When I was young, somewhere between ages of 8-10, it was our custom to go out and play and return later in the evening. Especially during the summer, kids from streets away would come play together. One night, one little girl didn’t come home. We were questioned about her whereabouts but that particular night she hadn’t come to play. Horrifically, they found her body in a dumpster behind a nearby grocery store. My heart still aches for her and her mother, who was working that night. As children, we were confronted with the horrific reality of what happened and could happen. I vaguely remember talks of being aware of our surroundings and being cautious, not being overly trusting and always telling our parents before we went off with someone we knew or didn’t know. But when I look back, I don’t remember our routine changing much. We still played outside till the street lights flickered on…maybe there were more adults present. Maybe initially we were told to stay closer to home, but eventually our adventures returned back to normal. We weren’t put into a protective bubble. We were coached and the next summer when we had a lemonade stand and a guy in an 80’s brown van drove up, hopped out the large side door and offered us all teddy bears, we didn’t hop into his van but stayed back behind our table. Thankfully, when the neighbor stepped out, he drove off and nothing happened. That’s the role of a neighbor – being concerned and showing concern to the children. Not calling the cops on them, but actually interacting with the children to protect them and help when needed. Let’s get to know each other again and help each other out. If you feel like a child is in danger, talk to the child. Ask if the child is lost or needs help. Most kids will honestly let you know. If they run away, they think you are the danger so don’t take it personally.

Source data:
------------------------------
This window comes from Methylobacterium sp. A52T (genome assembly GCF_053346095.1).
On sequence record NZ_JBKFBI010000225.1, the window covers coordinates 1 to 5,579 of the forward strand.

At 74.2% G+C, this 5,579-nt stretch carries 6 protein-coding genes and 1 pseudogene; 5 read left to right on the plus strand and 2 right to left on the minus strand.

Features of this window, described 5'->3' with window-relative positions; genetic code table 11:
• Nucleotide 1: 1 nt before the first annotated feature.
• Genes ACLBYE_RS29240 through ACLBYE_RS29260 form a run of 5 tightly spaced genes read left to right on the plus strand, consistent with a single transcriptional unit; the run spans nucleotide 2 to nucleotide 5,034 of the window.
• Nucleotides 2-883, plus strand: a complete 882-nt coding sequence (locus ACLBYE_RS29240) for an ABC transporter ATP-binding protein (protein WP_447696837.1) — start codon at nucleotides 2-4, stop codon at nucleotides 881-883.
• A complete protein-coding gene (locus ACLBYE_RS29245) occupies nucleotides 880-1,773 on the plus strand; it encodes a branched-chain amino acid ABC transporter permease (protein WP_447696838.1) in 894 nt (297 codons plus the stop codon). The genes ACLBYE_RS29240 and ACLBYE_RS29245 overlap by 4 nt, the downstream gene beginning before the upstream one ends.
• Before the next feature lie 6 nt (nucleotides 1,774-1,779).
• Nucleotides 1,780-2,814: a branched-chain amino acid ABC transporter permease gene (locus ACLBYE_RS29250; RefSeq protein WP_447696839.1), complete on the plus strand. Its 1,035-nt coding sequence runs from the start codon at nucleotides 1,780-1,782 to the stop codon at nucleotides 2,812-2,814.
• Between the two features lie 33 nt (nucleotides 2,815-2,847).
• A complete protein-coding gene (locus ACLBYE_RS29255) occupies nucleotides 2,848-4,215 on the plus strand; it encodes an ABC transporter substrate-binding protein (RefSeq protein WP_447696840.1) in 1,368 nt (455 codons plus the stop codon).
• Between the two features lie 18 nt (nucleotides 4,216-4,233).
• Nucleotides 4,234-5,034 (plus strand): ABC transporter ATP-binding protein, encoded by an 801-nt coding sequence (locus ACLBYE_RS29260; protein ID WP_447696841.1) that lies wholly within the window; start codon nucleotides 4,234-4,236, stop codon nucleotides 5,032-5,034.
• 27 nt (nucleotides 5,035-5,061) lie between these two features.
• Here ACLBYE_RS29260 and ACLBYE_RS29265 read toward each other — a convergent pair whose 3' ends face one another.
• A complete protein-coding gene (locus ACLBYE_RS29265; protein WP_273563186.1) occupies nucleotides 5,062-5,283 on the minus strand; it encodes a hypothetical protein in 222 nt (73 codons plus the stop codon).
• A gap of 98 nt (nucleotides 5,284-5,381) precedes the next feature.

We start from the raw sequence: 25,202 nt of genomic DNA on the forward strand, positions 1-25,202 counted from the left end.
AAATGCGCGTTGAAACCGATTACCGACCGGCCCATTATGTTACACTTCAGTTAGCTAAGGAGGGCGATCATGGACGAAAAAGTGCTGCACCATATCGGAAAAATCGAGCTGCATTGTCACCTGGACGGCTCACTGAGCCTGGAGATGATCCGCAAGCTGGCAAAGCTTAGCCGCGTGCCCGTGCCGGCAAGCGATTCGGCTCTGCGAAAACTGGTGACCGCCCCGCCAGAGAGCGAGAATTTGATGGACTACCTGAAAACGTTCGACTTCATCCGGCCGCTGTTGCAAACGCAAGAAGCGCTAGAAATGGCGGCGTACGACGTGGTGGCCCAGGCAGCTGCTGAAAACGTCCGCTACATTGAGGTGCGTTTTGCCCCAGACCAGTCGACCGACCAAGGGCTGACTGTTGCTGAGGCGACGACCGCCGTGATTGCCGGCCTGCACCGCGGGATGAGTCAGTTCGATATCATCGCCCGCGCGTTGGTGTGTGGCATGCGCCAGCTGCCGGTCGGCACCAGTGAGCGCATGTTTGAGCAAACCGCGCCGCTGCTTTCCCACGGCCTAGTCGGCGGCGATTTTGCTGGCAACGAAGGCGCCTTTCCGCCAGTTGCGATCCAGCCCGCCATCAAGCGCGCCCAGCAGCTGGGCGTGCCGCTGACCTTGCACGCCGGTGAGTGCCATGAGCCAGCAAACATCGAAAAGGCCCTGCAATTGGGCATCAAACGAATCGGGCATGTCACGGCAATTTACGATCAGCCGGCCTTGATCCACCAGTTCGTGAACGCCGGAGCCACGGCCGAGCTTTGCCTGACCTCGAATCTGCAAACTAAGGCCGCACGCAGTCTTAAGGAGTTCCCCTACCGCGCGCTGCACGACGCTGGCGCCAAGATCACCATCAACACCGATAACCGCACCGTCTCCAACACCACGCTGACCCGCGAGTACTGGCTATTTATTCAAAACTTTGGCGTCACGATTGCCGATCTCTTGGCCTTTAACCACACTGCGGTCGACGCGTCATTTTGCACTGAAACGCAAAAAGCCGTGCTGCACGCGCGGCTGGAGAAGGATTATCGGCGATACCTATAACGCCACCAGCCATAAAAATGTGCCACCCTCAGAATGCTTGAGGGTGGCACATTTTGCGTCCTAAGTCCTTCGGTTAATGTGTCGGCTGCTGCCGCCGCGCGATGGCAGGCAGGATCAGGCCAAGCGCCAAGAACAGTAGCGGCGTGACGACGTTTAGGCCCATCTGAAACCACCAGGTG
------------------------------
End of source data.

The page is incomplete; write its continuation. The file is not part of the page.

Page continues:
The FBI Crime statistics actually show that murder and non-negligent manslaughter, rape, robbery, aggravated assault have steadily decreased since 1995. My personal feeling is with the rise of criminal case TV shows and the incessant reporting on the bad instead of the good in the media, we fear that our world is actually getting worse, when the statistics necessarily support that.
I am so thankful to my parents for letting me explore and enjoy the adventures of childhood. They allowed me to feel comfortable not only navigating my neighborhood and town, but as I grew, I was able to use what I learned to navigate through 23 countries. I began traveling out of the country without my parents (although sometimes with adult supervision) starting at the age of 14 and then went on to live in 3 different countries. Over the years of traveling abroad, I experienced many scary situations – accosted by drunken men, bomb threats, mugged, etc – but I’ve also experienced some of the best moments of my life and I would never trade those amazing moments in order to simply avoid the bad ones.
Life can be rough. Let’s train our children for how to deal and be aware of what is happening around us, so that they too can experience all that life has to offer.
What is your take on the Free Range Parenting Debate?